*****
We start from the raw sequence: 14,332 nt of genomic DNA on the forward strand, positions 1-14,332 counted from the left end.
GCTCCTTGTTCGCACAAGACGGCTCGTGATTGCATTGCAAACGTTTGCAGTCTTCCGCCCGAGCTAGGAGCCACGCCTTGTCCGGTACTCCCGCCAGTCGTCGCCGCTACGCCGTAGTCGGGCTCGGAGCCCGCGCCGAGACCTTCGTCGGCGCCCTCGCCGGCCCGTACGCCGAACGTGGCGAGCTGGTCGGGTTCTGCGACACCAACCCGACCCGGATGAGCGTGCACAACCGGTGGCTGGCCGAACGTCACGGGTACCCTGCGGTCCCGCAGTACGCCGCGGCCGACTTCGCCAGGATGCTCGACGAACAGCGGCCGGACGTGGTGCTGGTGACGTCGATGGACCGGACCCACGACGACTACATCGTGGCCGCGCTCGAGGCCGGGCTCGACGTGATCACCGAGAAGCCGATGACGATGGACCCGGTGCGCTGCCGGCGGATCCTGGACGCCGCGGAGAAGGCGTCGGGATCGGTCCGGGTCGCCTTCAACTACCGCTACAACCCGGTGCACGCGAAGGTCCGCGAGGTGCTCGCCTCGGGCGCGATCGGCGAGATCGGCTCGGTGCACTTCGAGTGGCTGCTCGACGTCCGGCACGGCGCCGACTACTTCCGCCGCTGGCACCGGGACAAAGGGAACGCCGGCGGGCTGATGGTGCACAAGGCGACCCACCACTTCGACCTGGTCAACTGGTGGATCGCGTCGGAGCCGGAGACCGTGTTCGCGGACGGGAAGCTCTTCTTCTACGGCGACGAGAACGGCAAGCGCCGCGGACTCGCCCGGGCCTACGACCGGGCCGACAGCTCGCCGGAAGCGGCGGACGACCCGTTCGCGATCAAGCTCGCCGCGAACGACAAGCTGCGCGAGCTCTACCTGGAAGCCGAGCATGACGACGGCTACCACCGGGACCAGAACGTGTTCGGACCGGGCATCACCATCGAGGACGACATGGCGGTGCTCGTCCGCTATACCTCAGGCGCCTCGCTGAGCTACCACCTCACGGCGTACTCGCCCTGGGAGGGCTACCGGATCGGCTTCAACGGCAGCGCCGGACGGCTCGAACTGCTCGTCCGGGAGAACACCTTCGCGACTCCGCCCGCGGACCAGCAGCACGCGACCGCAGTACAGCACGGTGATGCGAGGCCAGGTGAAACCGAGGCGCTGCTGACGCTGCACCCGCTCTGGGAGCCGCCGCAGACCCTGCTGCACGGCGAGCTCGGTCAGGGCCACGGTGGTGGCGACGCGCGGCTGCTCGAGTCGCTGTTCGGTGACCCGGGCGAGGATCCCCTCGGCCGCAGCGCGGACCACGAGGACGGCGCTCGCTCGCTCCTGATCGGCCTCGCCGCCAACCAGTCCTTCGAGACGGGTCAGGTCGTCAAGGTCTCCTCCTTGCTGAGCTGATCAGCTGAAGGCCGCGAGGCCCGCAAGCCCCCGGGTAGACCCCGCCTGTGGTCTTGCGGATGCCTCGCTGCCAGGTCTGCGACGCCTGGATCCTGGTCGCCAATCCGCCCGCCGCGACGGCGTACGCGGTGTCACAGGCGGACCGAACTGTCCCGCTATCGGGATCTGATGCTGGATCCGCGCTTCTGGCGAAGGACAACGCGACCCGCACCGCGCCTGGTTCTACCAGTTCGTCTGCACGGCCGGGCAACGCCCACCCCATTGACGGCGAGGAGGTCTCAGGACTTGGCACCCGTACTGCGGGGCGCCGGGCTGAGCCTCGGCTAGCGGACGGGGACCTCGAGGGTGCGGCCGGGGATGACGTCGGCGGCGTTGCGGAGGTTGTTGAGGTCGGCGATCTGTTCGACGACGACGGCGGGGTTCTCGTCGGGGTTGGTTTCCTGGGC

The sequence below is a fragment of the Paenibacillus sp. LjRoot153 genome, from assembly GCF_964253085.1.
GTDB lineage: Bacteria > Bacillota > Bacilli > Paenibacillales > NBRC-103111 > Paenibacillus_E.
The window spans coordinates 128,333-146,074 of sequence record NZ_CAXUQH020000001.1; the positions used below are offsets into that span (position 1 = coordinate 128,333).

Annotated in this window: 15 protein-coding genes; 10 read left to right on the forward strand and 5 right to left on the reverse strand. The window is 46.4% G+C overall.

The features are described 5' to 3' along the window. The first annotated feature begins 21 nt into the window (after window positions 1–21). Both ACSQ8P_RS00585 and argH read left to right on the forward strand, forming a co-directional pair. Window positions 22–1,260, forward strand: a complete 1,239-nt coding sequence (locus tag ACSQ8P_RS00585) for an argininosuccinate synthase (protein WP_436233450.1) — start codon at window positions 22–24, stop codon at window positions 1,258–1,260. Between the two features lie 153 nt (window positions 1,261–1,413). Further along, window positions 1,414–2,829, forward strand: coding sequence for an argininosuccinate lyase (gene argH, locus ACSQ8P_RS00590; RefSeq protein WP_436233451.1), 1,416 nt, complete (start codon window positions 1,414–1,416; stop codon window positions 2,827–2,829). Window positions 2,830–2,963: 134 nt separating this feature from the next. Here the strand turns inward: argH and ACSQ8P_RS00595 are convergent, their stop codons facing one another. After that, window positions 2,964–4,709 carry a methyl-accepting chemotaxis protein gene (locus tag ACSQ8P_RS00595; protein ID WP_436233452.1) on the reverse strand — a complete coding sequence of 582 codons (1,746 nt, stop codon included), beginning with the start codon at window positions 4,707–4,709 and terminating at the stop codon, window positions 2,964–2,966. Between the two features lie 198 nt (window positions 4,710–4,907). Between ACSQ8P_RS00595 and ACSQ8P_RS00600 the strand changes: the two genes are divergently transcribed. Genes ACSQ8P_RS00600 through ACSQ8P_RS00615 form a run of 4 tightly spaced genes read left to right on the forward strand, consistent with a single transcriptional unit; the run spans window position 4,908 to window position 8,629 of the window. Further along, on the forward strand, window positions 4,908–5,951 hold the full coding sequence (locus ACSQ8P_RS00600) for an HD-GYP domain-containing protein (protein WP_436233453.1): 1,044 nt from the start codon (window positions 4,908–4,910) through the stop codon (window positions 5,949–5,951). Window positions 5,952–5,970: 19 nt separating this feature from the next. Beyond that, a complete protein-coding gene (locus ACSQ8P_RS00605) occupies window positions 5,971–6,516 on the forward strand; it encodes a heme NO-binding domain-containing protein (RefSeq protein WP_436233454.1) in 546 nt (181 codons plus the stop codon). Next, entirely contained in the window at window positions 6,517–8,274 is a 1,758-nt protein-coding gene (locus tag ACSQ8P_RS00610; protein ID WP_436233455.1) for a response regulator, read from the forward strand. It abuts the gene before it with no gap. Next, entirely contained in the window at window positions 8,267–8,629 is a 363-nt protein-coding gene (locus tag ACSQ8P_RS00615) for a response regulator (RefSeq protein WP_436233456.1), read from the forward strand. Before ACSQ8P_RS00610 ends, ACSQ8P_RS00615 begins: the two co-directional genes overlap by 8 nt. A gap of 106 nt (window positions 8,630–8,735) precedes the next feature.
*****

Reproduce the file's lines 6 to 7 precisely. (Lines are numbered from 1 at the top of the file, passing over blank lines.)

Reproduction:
Annotated in this window: 15 protein-coding genes; 10 read left to right on the forward strand and 5 right to left on the reverse strand. The window is 46.4% G+C overall.

The features are described 5' to 3' along the window. The first annotated feature begins 21 nt into the window (after window positions 1–21). Both ACSQ8P_RS00585 and argH read left to right on the forward strand, forming a co-directional pair. Window positions 22–1,260, forward strand: a complete 1,239-nt coding sequence (locus tag ACSQ8P_RS00585) for an argininosuccinate synthase (protein WP_436233450.1) — start codon at window positions 22–24, stop codon at window positions 1,258–1,260. Between the two features lie 153 nt (window positions 1,261–1,413). Further along, window positions 1,414–2,829, forward strand: coding sequence for an argininosuccinate lyase (gene argH, locus ACSQ8P_RS00590; RefSeq protein WP_436233451.1), 1,416 nt, complete (start codon window positions 1,414–1,416; stop codon window positions 2,827–2,829). Window positions 2,830–2,963: 134 nt separating this feature from the next. Here the strand turns inward: argH and ACSQ8P_RS00595 are convergent, their stop codons facing one another. After that, window positions 2,964–4,709 carry a methyl-accepting chemotaxis protein gene (locus tag ACSQ8P_RS00595; protein ID WP_436233452.1) on the reverse strand — a complete coding sequence of 582 codons (1,746 nt, stop codon included), beginning with the start codon at window positions 4,707–4,709 and terminating at the stop codon, window positions 2,964–2,966. Between the two features lie 198 nt (window positions 4,710–4,907). Between ACSQ8P_RS00595 and ACSQ8P_RS00600 the strand changes: the two genes are divergently transcribed. Genes ACSQ8P_RS00600 through ACSQ8P_RS00615 form a run of 4 tightly spaced genes read left to right on the forward strand, consistent with a single transcriptional unit; the run spans window position 4,908 to window position 8,629 of the window. Further along, on the forward strand, window positions 4,908–5,951 hold the full coding sequence (locus ACSQ8P_RS00600) for an HD-GYP domain-containing protein (protein WP_436233453.1): 1,044 nt from the start codon (window positions 4,908–4,910) through the stop codon (window positions 5,949–5,951). Window positions 5,952–5,970: 19 nt separating this feature from the next. Beyond that, a complete protein-coding gene (locus ACSQ8P_RS00605) occupies window positions 5,971–6,516 on the forward strand; it encodes a heme NO-binding domain-containing protein (RefSeq protein WP_436233454.1) in 546 nt (181 codons plus the stop codon). Next, entirely contained in the window at window positions 6,517–8,274 is a 1,758-nt protein-coding gene (locus tag ACSQ8P_RS00610; protein ID WP_436233455.1) for a response regulator, read from the forward strand. It abuts the gene before it with no gap. Next, entirely contained in the window at window positions 8,267–8,629 is a 363-nt protein-coding gene (locus tag ACSQ8P_RS00615) for a response regulator (RefSeq protein WP_436233456.1), read from the forward strand. Before ACSQ8P_RS00610 ends, ACSQ8P_RS00615 begins: the two co-directional genes overlap by 8 nt. A gap of 106 nt (window positions 8,630–8,735) precedes the next feature.